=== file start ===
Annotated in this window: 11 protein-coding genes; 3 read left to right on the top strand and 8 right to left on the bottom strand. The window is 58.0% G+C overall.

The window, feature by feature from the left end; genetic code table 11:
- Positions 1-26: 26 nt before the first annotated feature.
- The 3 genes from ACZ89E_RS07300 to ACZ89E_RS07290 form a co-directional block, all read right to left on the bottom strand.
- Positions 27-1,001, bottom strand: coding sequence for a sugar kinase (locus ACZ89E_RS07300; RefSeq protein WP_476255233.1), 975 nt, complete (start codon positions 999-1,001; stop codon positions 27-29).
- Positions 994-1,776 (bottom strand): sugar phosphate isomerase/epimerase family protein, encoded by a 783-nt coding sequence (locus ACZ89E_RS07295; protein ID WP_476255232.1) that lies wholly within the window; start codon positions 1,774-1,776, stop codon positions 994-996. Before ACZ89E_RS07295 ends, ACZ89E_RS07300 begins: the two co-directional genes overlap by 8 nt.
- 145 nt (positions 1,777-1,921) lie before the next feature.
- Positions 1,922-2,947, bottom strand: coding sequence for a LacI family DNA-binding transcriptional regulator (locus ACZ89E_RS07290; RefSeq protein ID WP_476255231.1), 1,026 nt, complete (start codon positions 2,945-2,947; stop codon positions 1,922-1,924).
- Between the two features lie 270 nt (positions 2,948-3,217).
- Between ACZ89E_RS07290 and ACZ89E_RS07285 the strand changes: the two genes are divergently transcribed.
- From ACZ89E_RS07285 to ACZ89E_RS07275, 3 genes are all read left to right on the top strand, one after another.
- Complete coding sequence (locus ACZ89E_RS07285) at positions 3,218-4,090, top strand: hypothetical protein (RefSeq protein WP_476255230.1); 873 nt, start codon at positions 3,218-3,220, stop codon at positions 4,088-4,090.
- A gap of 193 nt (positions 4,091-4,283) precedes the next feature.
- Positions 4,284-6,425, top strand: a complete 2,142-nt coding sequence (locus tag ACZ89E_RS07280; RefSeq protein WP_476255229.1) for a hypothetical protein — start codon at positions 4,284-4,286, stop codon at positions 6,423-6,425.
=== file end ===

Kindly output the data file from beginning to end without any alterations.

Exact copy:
Annotated in this window: 11 protein-coding genes; 3 read left to right on the top strand and 8 right to left on the bottom strand. The window is 58.0% G+C overall.

The window, feature by feature from the left end; genetic code table 11:
- Positions 1-26: 26 nt before the first annotated feature.
- The 3 genes from ACZ89E_RS07300 to ACZ89E_RS07290 form a co-directional block, all read right to left on the bottom strand.
- Positions 27-1,001, bottom strand: coding sequence for a sugar kinase (locus ACZ89E_RS07300; RefSeq protein WP_476255233.1), 975 nt, complete (start codon positions 999-1,001; stop codon positions 27-29).
- Positions 994-1,776 (bottom strand): sugar phosphate isomerase/epimerase family protein, encoded by a 783-nt coding sequence (locus ACZ89E_RS07295; protein ID WP_476255232.1) that lies wholly within the window; start codon positions 1,774-1,776, stop codon positions 994-996. Before ACZ89E_RS07295 ends, ACZ89E_RS07300 begins: the two co-directional genes overlap by 8 nt.
- 145 nt (positions 1,777-1,921) lie before the next feature.
- Positions 1,922-2,947, bottom strand: coding sequence for a LacI family DNA-binding transcriptional regulator (locus ACZ89E_RS07290; RefSeq protein ID WP_476255231.1), 1,026 nt, complete (start codon positions 2,945-2,947; stop codon positions 1,922-1,924).
- Between the two features lie 270 nt (positions 2,948-3,217).
- Between ACZ89E_RS07290 and ACZ89E_RS07285 the strand changes: the two genes are divergently transcribed.
- From ACZ89E_RS07285 to ACZ89E_RS07275, 3 genes are all read left to right on the top strand, one after another.
- Complete coding sequence (locus ACZ89E_RS07285) at positions 3,218-4,090, top strand: hypothetical protein (RefSeq protein WP_476255230.1); 873 nt, start codon at positions 3,218-3,220, stop codon at positions 4,088-4,090.
- A gap of 193 nt (positions 4,091-4,283) precedes the next feature.
- Positions 4,284-6,425, top strand: a complete 2,142-nt coding sequence (locus tag ACZ89E_RS07280; RefSeq protein WP_476255229.1) for a hypothetical protein — start codon at positions 4,284-4,286, stop codon at positions 6,423-6,425.